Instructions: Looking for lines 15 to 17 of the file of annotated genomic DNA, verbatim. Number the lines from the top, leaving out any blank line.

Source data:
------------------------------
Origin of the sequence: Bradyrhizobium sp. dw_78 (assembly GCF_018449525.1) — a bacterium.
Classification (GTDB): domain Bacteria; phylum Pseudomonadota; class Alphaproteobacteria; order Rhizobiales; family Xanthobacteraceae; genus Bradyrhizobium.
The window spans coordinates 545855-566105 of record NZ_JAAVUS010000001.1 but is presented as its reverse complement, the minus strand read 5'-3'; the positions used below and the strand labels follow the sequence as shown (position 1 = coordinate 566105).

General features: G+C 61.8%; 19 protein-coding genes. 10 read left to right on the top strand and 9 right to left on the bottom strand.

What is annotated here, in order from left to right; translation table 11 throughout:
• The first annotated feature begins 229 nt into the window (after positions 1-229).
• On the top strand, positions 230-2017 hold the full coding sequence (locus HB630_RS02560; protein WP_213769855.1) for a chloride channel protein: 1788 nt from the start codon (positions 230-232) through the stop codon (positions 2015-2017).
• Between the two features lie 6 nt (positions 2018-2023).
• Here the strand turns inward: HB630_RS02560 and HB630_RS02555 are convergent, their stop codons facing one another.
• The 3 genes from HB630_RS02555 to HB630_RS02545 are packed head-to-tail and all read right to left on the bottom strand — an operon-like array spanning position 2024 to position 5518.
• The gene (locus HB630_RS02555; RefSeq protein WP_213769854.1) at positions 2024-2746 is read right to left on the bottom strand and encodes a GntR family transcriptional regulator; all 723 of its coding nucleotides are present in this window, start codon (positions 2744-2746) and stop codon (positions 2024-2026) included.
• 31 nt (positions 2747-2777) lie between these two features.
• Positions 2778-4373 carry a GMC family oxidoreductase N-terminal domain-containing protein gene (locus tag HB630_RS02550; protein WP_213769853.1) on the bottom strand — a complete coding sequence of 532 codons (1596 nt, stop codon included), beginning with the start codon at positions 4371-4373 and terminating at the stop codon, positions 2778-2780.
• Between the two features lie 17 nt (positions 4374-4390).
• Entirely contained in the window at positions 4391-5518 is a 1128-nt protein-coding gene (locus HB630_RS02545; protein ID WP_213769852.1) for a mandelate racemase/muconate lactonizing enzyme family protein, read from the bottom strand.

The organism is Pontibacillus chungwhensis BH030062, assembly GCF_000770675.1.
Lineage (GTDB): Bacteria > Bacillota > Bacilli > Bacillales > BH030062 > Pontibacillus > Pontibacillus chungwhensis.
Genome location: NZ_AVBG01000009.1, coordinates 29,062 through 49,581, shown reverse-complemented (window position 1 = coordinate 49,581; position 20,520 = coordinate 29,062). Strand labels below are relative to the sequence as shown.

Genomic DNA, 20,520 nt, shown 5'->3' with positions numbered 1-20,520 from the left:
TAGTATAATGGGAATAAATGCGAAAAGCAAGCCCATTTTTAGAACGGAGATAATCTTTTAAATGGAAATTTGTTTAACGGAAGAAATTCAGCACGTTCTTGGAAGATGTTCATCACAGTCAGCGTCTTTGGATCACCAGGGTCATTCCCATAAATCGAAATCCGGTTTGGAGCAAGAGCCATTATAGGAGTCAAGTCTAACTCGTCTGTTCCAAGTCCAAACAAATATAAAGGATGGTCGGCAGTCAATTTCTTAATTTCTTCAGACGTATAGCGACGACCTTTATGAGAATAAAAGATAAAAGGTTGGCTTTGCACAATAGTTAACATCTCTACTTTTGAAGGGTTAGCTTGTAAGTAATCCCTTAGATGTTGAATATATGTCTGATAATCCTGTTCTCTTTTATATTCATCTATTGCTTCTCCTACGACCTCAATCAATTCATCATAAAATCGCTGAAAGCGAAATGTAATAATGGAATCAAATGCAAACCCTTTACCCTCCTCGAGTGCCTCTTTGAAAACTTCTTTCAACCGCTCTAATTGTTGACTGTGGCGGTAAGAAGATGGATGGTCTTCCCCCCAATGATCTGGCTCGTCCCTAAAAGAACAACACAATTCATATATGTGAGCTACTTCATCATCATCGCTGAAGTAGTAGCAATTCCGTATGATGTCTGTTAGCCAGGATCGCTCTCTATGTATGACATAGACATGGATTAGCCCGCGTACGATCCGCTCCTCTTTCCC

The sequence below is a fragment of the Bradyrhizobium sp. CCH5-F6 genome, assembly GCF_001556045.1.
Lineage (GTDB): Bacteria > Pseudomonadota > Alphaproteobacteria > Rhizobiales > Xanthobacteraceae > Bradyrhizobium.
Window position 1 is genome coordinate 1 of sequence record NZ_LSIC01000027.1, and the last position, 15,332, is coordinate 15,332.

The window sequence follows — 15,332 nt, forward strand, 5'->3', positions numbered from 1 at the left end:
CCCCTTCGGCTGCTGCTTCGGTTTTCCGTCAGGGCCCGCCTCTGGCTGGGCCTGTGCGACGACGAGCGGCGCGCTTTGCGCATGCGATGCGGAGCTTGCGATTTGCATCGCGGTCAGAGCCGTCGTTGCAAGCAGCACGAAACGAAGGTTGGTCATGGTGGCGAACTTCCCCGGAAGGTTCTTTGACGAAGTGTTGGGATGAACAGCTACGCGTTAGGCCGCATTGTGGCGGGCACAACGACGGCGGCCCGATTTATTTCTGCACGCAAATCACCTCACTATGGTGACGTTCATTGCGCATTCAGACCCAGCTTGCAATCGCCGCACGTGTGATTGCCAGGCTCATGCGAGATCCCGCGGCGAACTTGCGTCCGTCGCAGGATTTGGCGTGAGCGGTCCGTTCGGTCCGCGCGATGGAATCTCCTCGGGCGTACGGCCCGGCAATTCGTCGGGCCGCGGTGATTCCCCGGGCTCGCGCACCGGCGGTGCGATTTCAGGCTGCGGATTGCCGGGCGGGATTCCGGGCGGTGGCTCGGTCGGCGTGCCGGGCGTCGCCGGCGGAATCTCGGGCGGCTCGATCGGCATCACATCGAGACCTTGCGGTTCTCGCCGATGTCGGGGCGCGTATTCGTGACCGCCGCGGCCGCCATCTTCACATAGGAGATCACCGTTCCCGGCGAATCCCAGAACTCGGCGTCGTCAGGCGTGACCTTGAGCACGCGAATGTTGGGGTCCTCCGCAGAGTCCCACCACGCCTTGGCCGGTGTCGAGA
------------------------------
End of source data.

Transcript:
• Entirely contained in the window at positions 4391-5518 is a 1128-nt protein-coding gene (locus HB630_RS02545; protein ID WP_213769852.1) for a mandelate racemase/muconate lactonizing enzyme family protein, read from the bottom strand.

The organism is Pontibacillus chungwhensis BH030062, assembly GCF_000770675.1.
Lineage (GTDB): Bacteria > Bacillota > Bacilli > Bacillales > BH030062 > Pontibacillus > Pontibacillus chungwhensis.